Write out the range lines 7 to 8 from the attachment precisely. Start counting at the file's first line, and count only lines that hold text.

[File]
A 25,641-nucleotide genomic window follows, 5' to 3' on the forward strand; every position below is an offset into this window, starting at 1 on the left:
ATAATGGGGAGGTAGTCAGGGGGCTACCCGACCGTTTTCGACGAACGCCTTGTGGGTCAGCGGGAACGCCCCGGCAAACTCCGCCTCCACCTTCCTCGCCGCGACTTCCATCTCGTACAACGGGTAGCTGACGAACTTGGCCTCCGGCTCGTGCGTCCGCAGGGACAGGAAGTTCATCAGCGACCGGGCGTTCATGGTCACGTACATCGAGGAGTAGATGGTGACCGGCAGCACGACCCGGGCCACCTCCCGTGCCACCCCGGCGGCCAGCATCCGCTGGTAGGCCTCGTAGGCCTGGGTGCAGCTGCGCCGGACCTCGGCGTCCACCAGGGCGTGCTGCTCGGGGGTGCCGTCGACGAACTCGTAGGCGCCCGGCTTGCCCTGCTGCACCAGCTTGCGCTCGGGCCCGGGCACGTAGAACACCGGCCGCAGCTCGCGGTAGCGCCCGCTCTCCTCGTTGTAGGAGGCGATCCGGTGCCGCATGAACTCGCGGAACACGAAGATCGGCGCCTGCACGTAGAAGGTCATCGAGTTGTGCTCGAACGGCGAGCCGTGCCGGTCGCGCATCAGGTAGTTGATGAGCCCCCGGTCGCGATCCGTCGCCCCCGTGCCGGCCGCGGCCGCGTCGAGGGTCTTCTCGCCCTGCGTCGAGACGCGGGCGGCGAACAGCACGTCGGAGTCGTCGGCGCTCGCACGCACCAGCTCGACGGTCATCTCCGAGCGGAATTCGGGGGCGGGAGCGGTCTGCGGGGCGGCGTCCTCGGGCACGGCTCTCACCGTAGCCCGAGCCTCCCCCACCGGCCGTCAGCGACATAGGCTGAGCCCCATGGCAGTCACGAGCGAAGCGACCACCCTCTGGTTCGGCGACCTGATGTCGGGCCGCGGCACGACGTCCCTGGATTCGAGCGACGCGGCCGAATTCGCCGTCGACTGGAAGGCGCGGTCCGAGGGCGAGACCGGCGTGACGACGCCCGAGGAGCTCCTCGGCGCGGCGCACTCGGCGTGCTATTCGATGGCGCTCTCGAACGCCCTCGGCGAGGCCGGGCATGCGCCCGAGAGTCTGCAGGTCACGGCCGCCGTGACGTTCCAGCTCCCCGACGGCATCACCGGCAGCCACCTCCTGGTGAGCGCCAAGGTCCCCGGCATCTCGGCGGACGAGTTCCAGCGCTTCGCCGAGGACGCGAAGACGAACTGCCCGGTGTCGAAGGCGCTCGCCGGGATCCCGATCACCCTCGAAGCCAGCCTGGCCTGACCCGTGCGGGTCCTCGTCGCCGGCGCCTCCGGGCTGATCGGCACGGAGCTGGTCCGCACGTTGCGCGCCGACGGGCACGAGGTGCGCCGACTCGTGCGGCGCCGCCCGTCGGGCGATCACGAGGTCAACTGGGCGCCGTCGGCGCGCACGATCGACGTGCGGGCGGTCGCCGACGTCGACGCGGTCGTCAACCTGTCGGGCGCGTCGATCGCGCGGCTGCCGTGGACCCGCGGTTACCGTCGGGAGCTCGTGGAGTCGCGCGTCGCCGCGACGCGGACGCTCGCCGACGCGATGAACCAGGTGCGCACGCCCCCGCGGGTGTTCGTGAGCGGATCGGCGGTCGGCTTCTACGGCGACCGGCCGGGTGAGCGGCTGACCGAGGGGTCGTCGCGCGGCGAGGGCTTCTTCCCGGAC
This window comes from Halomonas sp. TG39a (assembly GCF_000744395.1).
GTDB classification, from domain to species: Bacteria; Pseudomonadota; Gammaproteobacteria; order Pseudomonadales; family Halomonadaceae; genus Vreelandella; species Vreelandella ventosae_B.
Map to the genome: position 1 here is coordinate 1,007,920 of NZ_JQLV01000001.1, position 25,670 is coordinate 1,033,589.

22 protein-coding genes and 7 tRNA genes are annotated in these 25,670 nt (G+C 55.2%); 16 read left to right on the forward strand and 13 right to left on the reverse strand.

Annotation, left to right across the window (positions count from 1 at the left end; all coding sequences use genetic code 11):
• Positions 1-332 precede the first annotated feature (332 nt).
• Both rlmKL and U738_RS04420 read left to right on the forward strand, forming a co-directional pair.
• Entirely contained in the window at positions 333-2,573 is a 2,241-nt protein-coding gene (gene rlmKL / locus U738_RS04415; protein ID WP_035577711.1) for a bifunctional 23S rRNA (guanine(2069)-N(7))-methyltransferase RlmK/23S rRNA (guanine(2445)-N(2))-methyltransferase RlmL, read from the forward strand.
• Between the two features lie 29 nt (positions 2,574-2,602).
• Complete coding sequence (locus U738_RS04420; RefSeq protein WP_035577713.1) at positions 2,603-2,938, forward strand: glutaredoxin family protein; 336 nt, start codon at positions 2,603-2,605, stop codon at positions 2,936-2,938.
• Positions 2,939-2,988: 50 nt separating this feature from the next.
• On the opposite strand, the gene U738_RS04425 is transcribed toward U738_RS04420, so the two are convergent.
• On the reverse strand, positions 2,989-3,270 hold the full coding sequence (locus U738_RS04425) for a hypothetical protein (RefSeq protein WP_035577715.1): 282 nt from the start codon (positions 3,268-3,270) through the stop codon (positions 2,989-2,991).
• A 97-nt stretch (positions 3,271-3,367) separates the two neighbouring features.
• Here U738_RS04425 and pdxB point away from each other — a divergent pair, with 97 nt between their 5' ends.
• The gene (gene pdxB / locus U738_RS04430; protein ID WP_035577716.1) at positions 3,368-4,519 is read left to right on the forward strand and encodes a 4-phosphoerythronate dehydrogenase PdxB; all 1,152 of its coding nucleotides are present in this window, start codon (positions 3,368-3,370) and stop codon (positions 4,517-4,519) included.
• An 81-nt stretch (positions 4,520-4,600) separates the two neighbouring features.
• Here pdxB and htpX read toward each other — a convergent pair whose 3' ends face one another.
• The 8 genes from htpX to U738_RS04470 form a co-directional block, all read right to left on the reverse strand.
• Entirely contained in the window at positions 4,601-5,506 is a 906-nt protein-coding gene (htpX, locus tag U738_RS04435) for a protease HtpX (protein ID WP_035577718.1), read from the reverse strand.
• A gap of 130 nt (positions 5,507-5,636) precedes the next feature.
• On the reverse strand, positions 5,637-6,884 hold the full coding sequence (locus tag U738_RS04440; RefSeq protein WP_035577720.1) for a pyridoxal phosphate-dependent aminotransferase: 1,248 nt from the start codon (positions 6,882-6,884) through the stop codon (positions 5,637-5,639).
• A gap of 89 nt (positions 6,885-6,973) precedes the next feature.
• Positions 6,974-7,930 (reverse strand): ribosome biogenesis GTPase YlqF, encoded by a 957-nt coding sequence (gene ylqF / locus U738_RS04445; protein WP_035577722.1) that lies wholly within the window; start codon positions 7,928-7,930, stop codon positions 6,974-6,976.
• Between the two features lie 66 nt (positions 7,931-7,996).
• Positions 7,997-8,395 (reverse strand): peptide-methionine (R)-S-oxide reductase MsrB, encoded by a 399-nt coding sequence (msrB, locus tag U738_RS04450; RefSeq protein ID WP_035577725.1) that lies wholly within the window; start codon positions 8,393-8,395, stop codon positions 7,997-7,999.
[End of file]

Annotation, left to right across the window (positions count from 1 at the left end; all coding sequences use genetic code 11):
• Positions 1-332 precede the first annotated feature (332 nt).